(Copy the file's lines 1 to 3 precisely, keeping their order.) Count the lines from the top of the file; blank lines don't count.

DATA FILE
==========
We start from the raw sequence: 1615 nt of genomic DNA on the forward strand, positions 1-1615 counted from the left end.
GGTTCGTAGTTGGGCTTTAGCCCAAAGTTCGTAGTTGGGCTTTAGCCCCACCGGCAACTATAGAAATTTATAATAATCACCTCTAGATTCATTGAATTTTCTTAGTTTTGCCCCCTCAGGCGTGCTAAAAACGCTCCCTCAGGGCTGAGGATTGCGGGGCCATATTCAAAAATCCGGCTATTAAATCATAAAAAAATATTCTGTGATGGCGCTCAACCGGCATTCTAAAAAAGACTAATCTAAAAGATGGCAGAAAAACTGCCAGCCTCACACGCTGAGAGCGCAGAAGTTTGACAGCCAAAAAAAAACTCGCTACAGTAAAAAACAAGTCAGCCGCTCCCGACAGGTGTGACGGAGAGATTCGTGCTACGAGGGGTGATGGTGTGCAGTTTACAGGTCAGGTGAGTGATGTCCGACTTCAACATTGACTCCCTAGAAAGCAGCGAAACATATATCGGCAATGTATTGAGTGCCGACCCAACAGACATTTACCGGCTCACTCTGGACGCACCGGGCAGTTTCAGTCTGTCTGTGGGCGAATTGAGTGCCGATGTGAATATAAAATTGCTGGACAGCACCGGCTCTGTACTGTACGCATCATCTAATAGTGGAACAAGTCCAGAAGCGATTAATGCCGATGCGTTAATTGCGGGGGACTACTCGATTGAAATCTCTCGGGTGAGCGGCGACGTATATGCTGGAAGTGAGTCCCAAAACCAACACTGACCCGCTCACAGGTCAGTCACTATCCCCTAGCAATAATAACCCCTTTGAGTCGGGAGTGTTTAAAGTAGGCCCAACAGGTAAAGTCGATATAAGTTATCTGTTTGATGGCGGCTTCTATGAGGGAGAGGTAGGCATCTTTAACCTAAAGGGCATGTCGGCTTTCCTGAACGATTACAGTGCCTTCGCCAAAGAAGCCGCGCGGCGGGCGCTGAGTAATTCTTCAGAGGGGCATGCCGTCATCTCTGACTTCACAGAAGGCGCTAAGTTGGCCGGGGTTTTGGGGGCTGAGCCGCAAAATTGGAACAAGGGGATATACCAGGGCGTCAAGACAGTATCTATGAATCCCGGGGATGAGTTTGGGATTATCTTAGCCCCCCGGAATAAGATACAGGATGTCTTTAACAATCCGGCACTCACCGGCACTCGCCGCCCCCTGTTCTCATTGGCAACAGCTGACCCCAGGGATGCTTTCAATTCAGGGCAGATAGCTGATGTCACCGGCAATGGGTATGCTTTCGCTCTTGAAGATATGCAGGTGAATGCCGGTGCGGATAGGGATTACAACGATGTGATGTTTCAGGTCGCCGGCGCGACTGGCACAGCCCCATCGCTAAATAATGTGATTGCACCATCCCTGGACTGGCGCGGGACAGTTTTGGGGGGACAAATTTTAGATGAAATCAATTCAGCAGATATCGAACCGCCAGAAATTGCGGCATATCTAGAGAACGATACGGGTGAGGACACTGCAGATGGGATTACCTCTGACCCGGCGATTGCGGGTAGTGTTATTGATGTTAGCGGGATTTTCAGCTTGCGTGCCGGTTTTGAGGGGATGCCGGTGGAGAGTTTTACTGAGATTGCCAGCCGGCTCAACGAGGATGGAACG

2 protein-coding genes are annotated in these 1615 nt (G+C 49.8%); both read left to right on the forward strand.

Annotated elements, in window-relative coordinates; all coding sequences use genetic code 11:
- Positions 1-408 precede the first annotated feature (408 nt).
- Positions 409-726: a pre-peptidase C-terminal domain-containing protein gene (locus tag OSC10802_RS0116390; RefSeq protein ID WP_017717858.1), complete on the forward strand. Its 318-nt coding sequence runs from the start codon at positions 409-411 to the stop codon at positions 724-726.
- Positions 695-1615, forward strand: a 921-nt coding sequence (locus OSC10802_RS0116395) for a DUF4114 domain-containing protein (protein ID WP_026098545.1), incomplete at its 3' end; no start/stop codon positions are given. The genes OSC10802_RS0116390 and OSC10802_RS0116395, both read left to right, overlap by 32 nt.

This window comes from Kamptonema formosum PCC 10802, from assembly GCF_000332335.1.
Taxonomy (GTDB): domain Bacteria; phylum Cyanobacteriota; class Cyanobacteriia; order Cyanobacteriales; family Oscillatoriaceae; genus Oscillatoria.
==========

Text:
We start from the raw sequence: 1615 nt of genomic DNA on the forward strand, positions 1-1615 counted from the left end.
GGTTCGTAGTTGGGCTTTAGCCCAAAGTTCGTAGTTGGGCTTTAGCCCCACCGGCAACTATAGAAATTTATAATAATCACCTCTAGATTCATTGAATTTTCTTAGTTTTGCCCCCTCAGGCGTGCTAAAAACGCTCCCTCAGGGCTGAGGATTGCGGGGCCATATTCAAAAATCCGGCTATTAAATCATAAAAAAATATTCTGTGATGGCGCTCAACCGGCATTCTAAAAAAGACTAATCTAAAAGATGGCAGAAAAACTGCCAGCCTCACACGCTGAGAGCGCAGAAGTTTGACAGCCAAAAAAAAACTCGCTACAGTAAAAAACAAGTCAGCCGCTCCCGACAGGTGTGACGGAGAGATTCGTGCTACGAGGGGTGATGGTGTGCAGTTTACAGGTCAGGTGAGTGATGTCCGACTTCAACATTGACTCCCTAGAAAGCAGCGAAACATATATCGGCAATGTATTGAGTGCCGACCCAACAGACATTTACCGGCTCACTCTGGACGCACCGGGCAGTTTCAGTCTGTCTGTGGGCGAATTGAGTGCCGATGTGAATATAAAATTGCTGGACAGCACCGGCTCTGTACTGTACGCATCATCTAATAGTGGAACAAGTCCAGAAGCGATTAATGCCGATGCGTTAATTGCGGGGGACTACTCGATTGAAATCTCTCGGGTGAGCGGCGACGTATATGCTGGAAGTGAGTCCCAAAACCAACACTGACCCGCTCACAGGTCAGTCACTATCCCCTAGCAATAATAACCCCTTTGAGTCGGGAGTGTTTAAAGTAGGCCCAACAGGTAAAGTCGATATAAGTTATCTGTTTGATGGCGGCTTCTATGAGGGAGAGGTAGGCATCTTTAACCTAAAGGGCATGTCGGCTTTCCTGAACGATTACAGTGCCTTCGCCAAAGAAGCCGCGCGGCGGGCGCTGAGTAATTCTTCAGAGGGGCATGCCGTCATCTCTGACTTCACAGAAGGCGCTAAGTTGGCCGGGGTTTTGGGGGCTGAGCCGCAAAATTGGAACAAGGGGATATACCAGGGCGTCAAGACAGTATCTATGAATCCCGGGGATGAGTTTGGGATTATCTTAGCCCCCCGGAATAAGATACAGGATGTCTTTAACAATCCGGCACTCACCGGCACTCGCCGCCCCCTGTTCTCATTGGCAACAGCTGACCCCAGGGATGCTTTCAATTCAGGGCAGATAGCTGATGTCACCGGCAATGGGTATGCTTTCGCTCTTGAAGATATGCAGGTGAATGCCGGTGCGGATAGGGATTACAACGATGTGATGTTTCAGGTCGCCGGCGCGACTGGCACAGCCCCATCGCTAAATAATGTGATTGCACCATCCCTGGACTGGCGCGGGACAGTTTTGGGGGGACAAATTTTAGATGAAATCAATTCAGCAGATATCGAACCGCCAGAAATTGCGGCATATCTAGAGAACGATACGGGTGAGGACACTGCAGATGGGATTACCTCTGACCCGGCGATTGCGGGTAGTGTTATTGATGTTAGCGGGATTTTCAGCTTGCGTGCCGGTTTTGAGGGGATGCCGGTGGAGAGTTTTACTGAGATTGCCAGCCGGCTCAACGAGGATGGAACG

2 protein-coding genes are annotated in these 1615 nt (G+C 49.8%); both read left to right on the forward strand.